Friday, October 30, 2015

Literary Studies: Roughing It Part 1 by Mark Twain

by M. J. Joachim

Mark Twain, one of the world’s most beloved authors, describes in detail, almost like a diary of sorts, several years of his life, traveling out west, meeting curious people and delighting in the times of his society, be it civilize, uncivilized or customarily cultured or lacking culture just the same. It doesn’t get any better than this, as Mr. Twain teaches writers everywhere how to journal, authenticate history and become engrossingly involved in the process of substantiating one’s existence through composition.

The journey starts with Twain’s brother being appointed Secretary of Nevada, which ultimately takes all of us on an adventurous expedition from east to west, beginning on a stage coach, ending on a train - the Transcontinental Railroad (completed in 1867) was in the process of being built during this discourse. The antics proposed to embark on this journey were nothing short of spectacular, particularly for writers desiring to imbue their audience with a sense of reality healthily dosed by a comedy of errors. One can’t help but laugh out loud at some of the tomfoolery taking place in this narrative.

Cowboys and Indians, stagecoach mishaps and robberies, bad guys overshadowed by some truly difficult times in American history are all present and completely detailed by this magnanimous account of a couple of city boys roaming across the country for their livelihoods. Perhaps the history is the most important of all, as Roughing It specifically takes into account so many things readers might otherwise forget, and almost certainly never read in their history books. 

Mark Twain brings the wild, wild west to life in a way far beyond imagination. They say the truth is stranger than fiction, and if Roughing It is any indication, there isn’t any doubt to be had about it. “Published in 1872, MT’s second major work is about going west to dig for wealth in the rocks of Nevada and ultimately finding it instead as a writer and entertainer. It was written between 1870 and the end of 1871, and based on experiences MT had had (mostly as Samuel Clemens, of course) between 1861 and 1866,” states the Twain Library of Virginia (edu).

Roughing It was sold door to door, and is the supposed sequel to Innocents Abroad. Twain had a difficult time determining his calling as a writer in the beginning, and from certain accounts only wanted to invest his time if it might come to be a successful venture. He also had a family to care for, and as families go, and in all probability because of the current times, things were not always easy on that front. There were deaths, illnesses and a variety of other hardships that made it arduous to consider becoming a writer, as the male head of the household in those times.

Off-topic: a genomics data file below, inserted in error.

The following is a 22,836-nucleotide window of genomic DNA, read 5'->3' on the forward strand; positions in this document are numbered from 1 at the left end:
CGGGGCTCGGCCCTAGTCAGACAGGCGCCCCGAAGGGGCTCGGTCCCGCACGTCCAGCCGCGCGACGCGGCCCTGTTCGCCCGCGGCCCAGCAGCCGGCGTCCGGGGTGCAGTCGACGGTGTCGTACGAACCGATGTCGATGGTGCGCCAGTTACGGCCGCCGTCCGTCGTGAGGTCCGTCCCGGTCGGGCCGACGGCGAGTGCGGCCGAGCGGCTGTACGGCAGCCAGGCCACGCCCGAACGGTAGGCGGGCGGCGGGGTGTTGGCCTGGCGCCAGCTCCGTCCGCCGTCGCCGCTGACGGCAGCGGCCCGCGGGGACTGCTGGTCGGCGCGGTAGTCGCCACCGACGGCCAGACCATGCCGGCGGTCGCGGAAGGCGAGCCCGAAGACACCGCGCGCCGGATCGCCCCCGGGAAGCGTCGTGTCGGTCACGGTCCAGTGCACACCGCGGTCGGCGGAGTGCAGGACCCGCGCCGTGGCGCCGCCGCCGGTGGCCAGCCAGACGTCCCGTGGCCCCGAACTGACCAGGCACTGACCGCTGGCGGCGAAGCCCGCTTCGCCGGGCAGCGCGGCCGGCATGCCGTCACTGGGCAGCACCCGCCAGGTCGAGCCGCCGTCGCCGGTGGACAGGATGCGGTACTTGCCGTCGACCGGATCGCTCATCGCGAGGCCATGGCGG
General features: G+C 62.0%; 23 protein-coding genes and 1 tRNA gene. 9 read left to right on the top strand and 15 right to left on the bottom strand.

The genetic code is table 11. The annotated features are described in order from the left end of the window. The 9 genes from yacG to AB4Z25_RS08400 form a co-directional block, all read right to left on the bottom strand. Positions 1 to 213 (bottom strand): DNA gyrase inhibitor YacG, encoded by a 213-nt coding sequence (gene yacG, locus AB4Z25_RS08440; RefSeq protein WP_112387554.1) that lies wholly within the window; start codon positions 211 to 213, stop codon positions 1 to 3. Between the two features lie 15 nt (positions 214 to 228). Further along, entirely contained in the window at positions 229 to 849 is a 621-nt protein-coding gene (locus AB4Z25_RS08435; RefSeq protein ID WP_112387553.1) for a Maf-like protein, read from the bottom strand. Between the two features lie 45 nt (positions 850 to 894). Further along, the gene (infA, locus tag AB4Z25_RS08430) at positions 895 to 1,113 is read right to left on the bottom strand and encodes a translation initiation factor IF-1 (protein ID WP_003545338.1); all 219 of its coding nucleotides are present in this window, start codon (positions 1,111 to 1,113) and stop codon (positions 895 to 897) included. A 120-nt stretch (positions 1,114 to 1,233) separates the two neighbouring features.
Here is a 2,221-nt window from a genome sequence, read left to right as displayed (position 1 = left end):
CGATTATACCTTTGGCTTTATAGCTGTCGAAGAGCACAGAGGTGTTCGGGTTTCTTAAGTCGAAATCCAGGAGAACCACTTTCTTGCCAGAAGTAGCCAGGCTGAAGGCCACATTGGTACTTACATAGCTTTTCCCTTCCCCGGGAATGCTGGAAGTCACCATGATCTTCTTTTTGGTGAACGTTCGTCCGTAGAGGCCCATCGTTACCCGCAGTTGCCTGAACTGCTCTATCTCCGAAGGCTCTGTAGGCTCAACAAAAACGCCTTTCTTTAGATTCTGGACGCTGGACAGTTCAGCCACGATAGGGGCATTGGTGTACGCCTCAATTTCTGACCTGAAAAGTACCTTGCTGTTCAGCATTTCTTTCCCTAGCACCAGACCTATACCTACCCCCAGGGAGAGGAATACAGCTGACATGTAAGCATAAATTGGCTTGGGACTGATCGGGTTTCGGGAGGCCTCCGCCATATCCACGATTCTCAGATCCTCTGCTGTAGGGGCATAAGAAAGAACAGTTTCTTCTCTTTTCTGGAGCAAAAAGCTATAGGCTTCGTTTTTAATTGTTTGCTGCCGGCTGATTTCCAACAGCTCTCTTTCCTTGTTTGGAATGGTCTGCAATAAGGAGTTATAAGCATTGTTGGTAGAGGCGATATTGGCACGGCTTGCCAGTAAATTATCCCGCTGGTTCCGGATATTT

Twain was already an accomplished author due to his success with Innocents Abroad when Roughing It was published. Many of his fans were anticipating his new book with eager disposition. For whatever reason, Twain appeared a bit anxious about publishing this work, as is indicated in various correspondence with his peers, and present company of the time. Reviews proved his apprehension unfounded. 

Mark Twain is undoubtedly, at present, the most popular of American humorists.” Utica Morning Herald and Gazette - Unsigned (February 23, 1872)

It is not necessarily to say one word about this work, as it is already widely known. It is equal to Mark's Innocents, profusely illustrated and of course no one would think of being without it.” St. Louis Missouri Democrat - Unsigned (March 4, 1872)

The country reasonably and rightfully expects to be amused when Mr. Samuel Clemens gives it a new volume. His fun is contagious.” The Hartford Courant - Charles Dudley Warner (March 18, 1872)

Roughing It is, in some respects, superior to The Innocents at Home. It is more consecutive and less fragmentary, but both are almost equally racy and entertaining.” London Examiner - Unsigned (April 6, 1872)

In this work Mr. Clemens has produced one of his more readable volumes.” New York Independent - Unsigned (April 11, 1872)

Roughing It is the title of Mark Twain's last book. The volume is full of humor and atrocious woodcuts, even more grotesque than the text…No writer ever made so much out of so little, and that much of such excellent quality.” San Francisco Call - B. B. Toby (April 28, 1872)

Indeed, Twain’s “grotesque” style of writing was noteworthy during his day. A few reviews expressed as much, and not all in a positive light. I personally found it charming, definitely less grotesque than much of what we read, view and express in various ways today. You can read the entire manuscript all at once, or opt to read smaller works of it like I did, per your preference. It can be purchased or collected as a public domain work, and is well worth your discovery and time. 

Thank you so much for visiting my writing blog today. The pleasure is always mine when you stop by. 

M. J. 

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